Multifactorial processes underlie parallel opsin loss in neotropical bats

Image by L.M. Dávalos


The loss of previously adaptive traits is typically linked to relaxation in selection, yet the molecular steps leading to such repeated losses are rarely known. Molecular studies of loss have tended to focus on gene sequences alone, but overlooking other aspects of protein expression might underestimate phenotypic diversity. Insights based almost solely on opsin gene evolution, for instance, have made mammalian color vision a textbook example of phenotypic loss. We address this gap by investigating retention and loss of opsin genes, transcripts, and proteins across ecologically diverse noctilionoid bats. We find multiple, independent losses of short-wave-sensitive opsins. Mismatches between putatively functional DNA sequences, mRNA transcripts, and proteins implicate transcriptional and post-transcriptional processes in the ongoing loss of S-opsins in some noctilionoid bats. Our results provide a snapshot of evolution in progress during phenotypic trait loss, and suggest vertebrate visual phenotypes cannot always be predicted from genotypes alone. *Co-corresponding authors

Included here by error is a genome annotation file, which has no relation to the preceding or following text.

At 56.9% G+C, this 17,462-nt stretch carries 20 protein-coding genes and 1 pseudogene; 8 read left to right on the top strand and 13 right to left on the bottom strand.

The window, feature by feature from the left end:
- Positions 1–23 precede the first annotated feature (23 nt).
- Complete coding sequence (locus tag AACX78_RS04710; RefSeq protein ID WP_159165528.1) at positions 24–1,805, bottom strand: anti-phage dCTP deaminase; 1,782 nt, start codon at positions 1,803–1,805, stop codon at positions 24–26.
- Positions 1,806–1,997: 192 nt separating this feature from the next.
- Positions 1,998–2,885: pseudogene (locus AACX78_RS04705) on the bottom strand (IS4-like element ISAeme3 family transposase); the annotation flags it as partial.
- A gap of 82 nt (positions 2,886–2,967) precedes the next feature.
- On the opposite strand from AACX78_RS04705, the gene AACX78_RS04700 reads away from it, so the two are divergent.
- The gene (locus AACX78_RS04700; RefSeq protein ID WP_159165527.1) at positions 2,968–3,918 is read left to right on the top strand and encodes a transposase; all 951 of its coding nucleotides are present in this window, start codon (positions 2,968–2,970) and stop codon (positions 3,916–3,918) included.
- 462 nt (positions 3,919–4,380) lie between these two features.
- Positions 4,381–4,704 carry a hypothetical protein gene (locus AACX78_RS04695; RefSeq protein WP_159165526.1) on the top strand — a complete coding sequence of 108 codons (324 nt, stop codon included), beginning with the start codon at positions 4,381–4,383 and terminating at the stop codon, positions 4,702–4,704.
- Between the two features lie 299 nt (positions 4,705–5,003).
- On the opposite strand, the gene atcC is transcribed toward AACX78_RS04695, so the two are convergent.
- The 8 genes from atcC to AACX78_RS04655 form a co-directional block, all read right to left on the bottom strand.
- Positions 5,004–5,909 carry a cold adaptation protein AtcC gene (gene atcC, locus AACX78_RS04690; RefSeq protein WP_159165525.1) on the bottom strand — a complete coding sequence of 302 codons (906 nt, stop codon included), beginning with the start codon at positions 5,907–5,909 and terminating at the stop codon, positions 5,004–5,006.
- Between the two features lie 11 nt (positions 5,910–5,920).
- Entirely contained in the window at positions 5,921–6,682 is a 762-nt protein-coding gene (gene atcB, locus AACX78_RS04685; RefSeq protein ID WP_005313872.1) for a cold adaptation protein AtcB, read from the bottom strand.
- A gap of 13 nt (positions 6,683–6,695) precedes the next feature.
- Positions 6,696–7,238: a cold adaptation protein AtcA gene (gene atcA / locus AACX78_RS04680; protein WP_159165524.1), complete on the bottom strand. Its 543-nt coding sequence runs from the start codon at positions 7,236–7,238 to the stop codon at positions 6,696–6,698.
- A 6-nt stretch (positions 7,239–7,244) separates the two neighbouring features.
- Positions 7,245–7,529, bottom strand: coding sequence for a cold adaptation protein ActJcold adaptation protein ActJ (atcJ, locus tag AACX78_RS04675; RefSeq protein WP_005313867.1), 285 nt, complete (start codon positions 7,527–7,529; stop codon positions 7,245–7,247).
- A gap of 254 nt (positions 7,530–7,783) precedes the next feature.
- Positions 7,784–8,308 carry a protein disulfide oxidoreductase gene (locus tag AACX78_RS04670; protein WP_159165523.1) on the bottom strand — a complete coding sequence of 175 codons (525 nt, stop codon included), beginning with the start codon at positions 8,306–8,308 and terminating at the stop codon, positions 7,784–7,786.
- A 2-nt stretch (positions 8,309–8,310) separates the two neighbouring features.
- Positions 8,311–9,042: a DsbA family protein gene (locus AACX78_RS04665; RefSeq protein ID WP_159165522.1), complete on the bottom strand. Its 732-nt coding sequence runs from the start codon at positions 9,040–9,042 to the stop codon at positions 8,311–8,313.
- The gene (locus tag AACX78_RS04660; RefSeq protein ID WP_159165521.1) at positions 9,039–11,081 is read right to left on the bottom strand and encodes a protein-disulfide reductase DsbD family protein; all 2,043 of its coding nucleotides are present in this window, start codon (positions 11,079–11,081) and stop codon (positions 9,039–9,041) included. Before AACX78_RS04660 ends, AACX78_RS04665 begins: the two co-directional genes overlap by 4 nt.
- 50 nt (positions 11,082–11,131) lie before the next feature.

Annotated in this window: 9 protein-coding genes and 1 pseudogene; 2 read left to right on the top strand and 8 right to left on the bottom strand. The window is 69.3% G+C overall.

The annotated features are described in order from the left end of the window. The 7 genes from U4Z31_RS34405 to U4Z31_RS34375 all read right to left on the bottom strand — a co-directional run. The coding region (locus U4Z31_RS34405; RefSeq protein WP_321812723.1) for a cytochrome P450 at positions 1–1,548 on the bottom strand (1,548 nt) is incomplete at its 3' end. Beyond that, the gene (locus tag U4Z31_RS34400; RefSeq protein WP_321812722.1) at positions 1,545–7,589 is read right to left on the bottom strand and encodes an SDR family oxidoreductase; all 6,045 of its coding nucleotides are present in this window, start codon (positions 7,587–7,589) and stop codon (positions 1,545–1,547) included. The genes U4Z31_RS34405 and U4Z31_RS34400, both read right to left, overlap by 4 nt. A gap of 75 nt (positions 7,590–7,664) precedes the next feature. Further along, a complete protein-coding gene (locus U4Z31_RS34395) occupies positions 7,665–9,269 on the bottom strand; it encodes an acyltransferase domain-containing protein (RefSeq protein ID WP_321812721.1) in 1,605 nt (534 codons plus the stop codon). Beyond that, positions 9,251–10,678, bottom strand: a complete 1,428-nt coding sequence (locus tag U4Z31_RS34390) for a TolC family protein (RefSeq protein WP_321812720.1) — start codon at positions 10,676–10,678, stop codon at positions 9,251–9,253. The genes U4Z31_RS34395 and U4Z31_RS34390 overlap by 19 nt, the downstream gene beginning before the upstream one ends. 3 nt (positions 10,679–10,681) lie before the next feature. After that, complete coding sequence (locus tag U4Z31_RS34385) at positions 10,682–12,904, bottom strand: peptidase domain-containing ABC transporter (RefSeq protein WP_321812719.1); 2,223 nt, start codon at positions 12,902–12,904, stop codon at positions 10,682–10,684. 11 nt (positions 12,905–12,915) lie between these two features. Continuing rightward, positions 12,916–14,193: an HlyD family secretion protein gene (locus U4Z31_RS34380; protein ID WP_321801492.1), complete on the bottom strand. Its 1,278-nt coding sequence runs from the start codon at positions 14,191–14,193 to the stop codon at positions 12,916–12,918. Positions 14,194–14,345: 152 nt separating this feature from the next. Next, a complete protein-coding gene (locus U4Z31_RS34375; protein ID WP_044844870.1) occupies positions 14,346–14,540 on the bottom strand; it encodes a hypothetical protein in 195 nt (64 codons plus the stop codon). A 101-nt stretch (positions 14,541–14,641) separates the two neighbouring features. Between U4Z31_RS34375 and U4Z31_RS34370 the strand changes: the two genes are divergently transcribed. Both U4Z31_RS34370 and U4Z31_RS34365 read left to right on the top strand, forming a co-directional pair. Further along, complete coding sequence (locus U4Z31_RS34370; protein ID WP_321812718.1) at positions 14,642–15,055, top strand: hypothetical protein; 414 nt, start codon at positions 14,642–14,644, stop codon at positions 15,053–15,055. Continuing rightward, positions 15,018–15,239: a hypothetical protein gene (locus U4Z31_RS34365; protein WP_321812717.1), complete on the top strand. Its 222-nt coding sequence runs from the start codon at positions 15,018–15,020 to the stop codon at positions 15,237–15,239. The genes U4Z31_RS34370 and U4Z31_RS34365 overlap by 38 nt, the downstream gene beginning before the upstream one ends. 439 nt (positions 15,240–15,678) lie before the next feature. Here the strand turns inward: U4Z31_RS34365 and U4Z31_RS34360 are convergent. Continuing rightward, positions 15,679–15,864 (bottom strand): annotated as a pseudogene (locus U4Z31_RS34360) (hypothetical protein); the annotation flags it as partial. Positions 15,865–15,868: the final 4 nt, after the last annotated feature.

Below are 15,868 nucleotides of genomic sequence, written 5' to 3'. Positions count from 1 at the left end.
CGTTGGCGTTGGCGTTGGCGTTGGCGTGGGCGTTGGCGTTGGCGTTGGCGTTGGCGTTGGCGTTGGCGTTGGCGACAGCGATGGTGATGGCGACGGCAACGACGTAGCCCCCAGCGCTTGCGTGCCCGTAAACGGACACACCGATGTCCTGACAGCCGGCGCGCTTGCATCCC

eLife 7, e37412. *Co-corresponding authors
Liliana M. Dávalos
Liliana M. Dávalos
Professor of Conservation Biology

I’m interested in how biology and the environment shape biodiversity in time and space.